Young minds examine human rights issues

Issues concerning teens run the gamut, from body self-image and daily media consumption to cyber bullying, sexual assault, and the ever-present pitfalls of drugs and alcohol. The adolescent brain, as it develops through the teenage years, presents a paradox of behavior. The downside: teens are prone to risk-taking and impulsivity. The upside: these same developing brains can lend themselves to creativity and innovation, powered by a sense of invincibility and the desire to create a better world.

Meet the 2013 Sonoma County Junior Commission on Human Rights, a group of youth aged 14-18, selected from high schools throughout the county. The project, a four-year vision of 5th District senior Human Rights Commission Chair Judy Rice, was launched last year by putting the word out to schools.

Each applicant underwent a rigorous process, answering essay questions about their interests and passions around human rights issues. Twelve commissioners were selected during interviews, and attend Elsie Allen, Piner, El Molino, Montgomery and Windsor high schools. Rice enlisted 1st District Commissioner Dmitra Smith as the Program Manager.

Monthly meetings have featured guest speakers from the Board of Supervisors, District Attorney Jill Ravitch, Santa Rosa Police Detective Chris Mahurin on the fight against human trafficking, and community organizers like Jaime Moreno of Positive Images. The junior commissioners also got an up close look at the Family Justice Center, a vital community program offering wraparound services to crime victims.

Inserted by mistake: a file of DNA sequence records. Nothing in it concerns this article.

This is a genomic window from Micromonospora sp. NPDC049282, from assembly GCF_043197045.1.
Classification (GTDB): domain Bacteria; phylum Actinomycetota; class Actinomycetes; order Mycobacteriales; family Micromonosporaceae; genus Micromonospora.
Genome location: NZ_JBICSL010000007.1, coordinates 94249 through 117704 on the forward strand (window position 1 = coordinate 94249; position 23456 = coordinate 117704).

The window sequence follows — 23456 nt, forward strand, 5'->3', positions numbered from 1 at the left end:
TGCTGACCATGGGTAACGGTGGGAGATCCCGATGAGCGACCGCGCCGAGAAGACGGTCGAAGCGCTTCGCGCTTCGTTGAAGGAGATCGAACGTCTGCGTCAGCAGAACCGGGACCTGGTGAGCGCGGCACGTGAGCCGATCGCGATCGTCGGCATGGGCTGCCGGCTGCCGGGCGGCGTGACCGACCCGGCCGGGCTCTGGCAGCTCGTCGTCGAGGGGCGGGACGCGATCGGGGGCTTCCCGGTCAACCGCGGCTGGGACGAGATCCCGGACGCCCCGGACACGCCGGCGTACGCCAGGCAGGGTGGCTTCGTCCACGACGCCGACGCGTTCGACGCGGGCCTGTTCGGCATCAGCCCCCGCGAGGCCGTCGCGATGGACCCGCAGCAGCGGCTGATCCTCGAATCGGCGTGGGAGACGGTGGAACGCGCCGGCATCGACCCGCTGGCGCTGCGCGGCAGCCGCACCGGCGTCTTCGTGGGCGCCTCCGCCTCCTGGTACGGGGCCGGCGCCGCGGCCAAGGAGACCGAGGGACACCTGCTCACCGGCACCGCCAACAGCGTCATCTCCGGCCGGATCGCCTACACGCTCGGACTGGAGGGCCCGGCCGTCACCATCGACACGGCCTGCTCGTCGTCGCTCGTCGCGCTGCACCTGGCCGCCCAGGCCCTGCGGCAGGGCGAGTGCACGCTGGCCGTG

After gaining more awareness of many of the issues affecting Sonoma County, the Junior commissioners created their own Facebook page, and are launching three ad hoc committees in the areas of Women’s, Disability and LGBT Rights. They’ve set high goals for themselves, including starting school groups to create a better bridge between LBGT students and straight allies, producing a series of educational PSA’s around derogatory terms for women, and helping families with special needs children gain free access to safety kits for autism.

They’ll also be joining forces with the senior Commission by participating in its upcoming community forum on Human Trafficking on October 5th.

And at the end of the day, they are still teenagers. “I quickly realized that the best way to communicate with them was on Facebook. Before I knew it, they had started their own group and invited me to it,” laughs Commissioner Smith “They care enough to lift their heads above the sea of homework and social interaction that tends to define their world, and look to the larger issues going on around them. I’m honored to work with them and I can’t wait to see how far they can go with their ideas. It makes you feel good about the future.”

For more information please visit the Sonoma County Junior Commission on Human Rights at https://www.facebook.com/JCHumanRights

Bottom row L-R: Isabella Bertucci Ruiz, Emma White, Destiny Martin, Serena Uppal(Vice Chair), Jordan Rice(Chair) Top row L-R: Casey Bauer, Hannah Selwyn, Alma Rodriguez, Marylyn Duong, Lucianna Davis. Nnot pictured: Lexi Palm, Elizabeth Cruz Reyes.)

Photo: Dmitra Smith


Comments are closed.